I've heard people claim that it's the homosexuals who are threatening traditional marriage; but you, sir, take the cake.

___________________

True story:

"I don't get why those homos have to push their sexuality on other people. It's not like we straight people (giving his wife's hand an affectionate squeeze) have to flaunt it. Do we, honey?", and she give him an approving, wifely smile.

nice try, but it is more simple than you make it out to be

if you are married in a chruch where marriage belongs and you choose to not go to the government with a contract then upon a divorce it is automatic 50/50 split down the middle and the kids go to stay with the most fit parent to keep them

if you are married under the church you can also still go down to the courthouse with any agreement you wish and that will be the legal binding upon a split

really all that get married should be required to spell out the terms of the split before they are married I am tired of the courst being clogged with children like madonna and guy richie or modanna and who ever else she gets divorced from next week

if married in a church and have no contract then after the 50/50 automatic split of assets if you choose to fight over the kids it should be extremely costly to do so.....all court cost covered and some extra for not taking care of it before hand.....can't afford it and you can make it up with community service to be split equally by both

the governement needs to be out of MARRIAGE because MARRIAGE is a church concept......then the government can be in the contract business.....get one before you are married or risk a 50/50 no fight divorce and the expenses PLUS extra cost if you choose to fight over the kids

then businesses can provide benefits as a market basket any way they wish.......have 12 kids get less time off or a lesser health care package......contractually obligate yourself to 12 people and you can choose how your equal market basket of benefits is split and you can fight about that split at home with those in your contract.....and single people at your company can get extra pay, more time off, coverage for their kids or pets or what ever is available in the market basket of benefits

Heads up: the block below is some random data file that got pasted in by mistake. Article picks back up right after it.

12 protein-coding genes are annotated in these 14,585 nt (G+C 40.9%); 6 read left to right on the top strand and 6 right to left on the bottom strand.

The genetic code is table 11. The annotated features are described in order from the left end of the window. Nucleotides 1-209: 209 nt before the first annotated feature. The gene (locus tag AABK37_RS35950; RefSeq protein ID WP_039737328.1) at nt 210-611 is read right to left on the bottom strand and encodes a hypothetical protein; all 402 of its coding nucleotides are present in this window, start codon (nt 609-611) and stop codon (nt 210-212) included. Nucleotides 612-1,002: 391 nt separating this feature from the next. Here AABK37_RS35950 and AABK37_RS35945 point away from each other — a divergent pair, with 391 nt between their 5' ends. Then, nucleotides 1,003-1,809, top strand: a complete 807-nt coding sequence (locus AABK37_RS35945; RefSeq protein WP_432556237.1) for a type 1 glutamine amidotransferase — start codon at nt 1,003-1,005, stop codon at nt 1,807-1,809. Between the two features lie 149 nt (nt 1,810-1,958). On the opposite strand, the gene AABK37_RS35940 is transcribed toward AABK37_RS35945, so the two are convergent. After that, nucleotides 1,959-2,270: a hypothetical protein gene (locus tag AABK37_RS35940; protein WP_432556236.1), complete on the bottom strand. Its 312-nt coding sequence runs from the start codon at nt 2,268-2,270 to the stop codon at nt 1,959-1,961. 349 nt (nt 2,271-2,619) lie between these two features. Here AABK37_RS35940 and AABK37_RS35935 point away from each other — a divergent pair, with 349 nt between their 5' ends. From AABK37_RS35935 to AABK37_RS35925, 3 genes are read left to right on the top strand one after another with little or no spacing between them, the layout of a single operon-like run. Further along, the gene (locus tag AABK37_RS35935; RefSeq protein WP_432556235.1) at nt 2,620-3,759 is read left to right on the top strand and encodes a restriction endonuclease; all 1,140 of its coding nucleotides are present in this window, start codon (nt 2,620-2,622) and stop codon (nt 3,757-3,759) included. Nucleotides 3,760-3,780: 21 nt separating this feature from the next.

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I actually have mixed feelings about this myself. I want gay marriage to be a right since it's an equal rights issue. But I also view marriage as a religious proposition, and since we're not religious people, my partner and I have little interest in marriage.

My take is that the government should only 'certify' civil unions, regardless of whether the couple is straight or gay. This would offer equal rights by providing the same legal framework for straight and gay couples.

The couple's church would then be left to sanctify it's concept of marriage, under it's own banner, if that's important to the couple. This would take the impetus out of the anti-gay marriage crowd, at least from a national political perspective, and churchgoers could join the church that best meets their needs/prejudices.

just a question what exactly is it that you and your partener wish to get out of a civil union....is it the right to see the other in the hospital if in a coma and against the living blood relatives wishes.....is it access to each others work place benefits

I have no issue with people contractually obligating themselves to anyone or anything they wish.....I can respect that you are not religious so you have no interest in a "marriage" as I define it or as almost all religions define it....I also think there are gay couples out there that are religious, but do not want to be married because they feel it is against the teachings they believe in or that their church teaches.....but at the same time we are all sinners, but to them that does not mean they push the church to change their choice from a sin to accepted....they accept that they are in a relationship that is viewed as a sin by the church and continue on with their relationship knowing that all sin

if you are after the benefits then what about people who choose to be single and have no kids....or what about people who are totally emotionally involved in their pets.....shouldn't their employeer under the guise of "equal rights" that some toss about also be obligated to cover their emotional attachments to their pets, their car, or their house....or even compensate them for their lack of emotional attachemnts....what about those that choose to be contractually obligated to more than one person....how many should the employeer of one be obligated to cover

I feel a market basket of benefits at a set cost to the employeer would cover those questions....I would be interested in hearing your thoughts on that as well

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I think what needs to be separated here is the terms "Marriage" and "Holy Matrimony". Leave Marriage as the Legal Term, and the Holy Matrimony to those that feel they need to have their religious beliefs protected. Having "marriage" and "matrimony" as one in the same is where I see the problem is. People renew their vows in a "matrimony" ceremony, without having to re-apply for a "marriage" license. It's a strictly religious ceremony that holds no legal value, ad serves only that of those involved.